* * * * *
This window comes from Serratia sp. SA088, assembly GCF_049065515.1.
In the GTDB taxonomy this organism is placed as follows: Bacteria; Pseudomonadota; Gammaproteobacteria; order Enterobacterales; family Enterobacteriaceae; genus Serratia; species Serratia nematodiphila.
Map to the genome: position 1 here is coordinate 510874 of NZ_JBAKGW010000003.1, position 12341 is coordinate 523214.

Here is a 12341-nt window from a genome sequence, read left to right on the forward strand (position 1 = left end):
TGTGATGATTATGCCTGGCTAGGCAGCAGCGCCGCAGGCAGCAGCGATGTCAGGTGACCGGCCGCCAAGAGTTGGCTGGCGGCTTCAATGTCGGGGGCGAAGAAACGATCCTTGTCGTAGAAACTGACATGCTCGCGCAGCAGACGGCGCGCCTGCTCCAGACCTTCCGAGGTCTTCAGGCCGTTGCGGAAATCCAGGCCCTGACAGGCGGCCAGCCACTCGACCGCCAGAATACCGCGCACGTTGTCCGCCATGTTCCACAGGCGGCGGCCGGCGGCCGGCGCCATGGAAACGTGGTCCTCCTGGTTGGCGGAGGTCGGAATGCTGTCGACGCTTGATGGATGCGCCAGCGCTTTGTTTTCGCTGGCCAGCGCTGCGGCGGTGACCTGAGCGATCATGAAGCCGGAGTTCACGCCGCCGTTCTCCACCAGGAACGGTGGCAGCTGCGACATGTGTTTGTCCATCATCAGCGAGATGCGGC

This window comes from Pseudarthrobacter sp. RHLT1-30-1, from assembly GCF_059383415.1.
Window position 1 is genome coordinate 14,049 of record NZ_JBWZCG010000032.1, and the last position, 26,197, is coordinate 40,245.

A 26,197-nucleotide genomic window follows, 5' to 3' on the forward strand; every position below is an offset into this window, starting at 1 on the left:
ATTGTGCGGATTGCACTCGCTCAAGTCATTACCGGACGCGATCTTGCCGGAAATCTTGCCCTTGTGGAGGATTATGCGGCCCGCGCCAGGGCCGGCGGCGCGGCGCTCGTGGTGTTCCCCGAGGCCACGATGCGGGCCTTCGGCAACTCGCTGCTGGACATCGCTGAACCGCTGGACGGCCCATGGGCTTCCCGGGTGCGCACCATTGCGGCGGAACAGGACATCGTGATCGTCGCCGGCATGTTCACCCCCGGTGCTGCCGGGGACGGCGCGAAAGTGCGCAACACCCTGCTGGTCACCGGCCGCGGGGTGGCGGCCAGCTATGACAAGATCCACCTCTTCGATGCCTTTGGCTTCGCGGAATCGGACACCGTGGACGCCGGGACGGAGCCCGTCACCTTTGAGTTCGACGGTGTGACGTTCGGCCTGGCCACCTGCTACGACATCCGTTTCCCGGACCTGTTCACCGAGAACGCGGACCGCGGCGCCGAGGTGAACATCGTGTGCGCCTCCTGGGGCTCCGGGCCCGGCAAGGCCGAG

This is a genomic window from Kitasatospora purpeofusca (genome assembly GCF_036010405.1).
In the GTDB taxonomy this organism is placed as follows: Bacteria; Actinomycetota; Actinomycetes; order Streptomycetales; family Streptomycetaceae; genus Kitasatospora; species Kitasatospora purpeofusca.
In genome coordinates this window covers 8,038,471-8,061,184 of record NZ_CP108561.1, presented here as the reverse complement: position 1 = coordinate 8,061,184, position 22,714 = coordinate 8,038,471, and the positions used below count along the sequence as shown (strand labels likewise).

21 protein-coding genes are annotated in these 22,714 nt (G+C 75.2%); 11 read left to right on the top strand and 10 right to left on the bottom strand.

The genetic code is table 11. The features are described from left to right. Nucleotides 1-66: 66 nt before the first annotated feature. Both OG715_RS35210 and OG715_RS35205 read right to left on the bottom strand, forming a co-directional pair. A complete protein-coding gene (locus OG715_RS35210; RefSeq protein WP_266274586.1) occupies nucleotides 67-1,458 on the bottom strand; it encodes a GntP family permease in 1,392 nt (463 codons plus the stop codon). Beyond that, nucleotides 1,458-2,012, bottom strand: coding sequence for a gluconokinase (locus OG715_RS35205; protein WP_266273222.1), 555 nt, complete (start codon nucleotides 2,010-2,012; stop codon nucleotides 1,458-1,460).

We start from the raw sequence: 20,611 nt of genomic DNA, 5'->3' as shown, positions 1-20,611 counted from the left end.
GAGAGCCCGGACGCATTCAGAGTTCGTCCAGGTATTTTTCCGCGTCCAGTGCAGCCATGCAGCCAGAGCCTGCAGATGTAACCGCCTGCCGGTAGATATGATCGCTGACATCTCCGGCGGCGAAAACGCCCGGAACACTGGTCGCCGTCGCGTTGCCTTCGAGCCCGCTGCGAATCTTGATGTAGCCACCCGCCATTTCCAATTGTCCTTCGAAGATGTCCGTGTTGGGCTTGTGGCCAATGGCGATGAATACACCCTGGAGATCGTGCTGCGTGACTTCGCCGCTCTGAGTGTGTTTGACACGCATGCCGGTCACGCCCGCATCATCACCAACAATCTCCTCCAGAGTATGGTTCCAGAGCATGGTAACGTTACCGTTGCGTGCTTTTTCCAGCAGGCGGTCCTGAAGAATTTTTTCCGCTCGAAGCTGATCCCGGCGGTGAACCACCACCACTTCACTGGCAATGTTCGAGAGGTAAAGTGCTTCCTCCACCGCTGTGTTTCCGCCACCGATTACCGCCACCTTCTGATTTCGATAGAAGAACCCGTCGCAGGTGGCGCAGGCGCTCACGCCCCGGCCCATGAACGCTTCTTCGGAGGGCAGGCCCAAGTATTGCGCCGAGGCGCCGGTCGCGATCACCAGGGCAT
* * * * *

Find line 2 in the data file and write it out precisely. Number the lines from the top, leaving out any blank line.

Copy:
In the GTDB taxonomy this organism is placed as follows: Bacteria; Pseudomonadota; Gammaproteobacteria; order Enterobacterales; family Enterobacteriaceae; genus Serratia; species Serratia nematodiphila.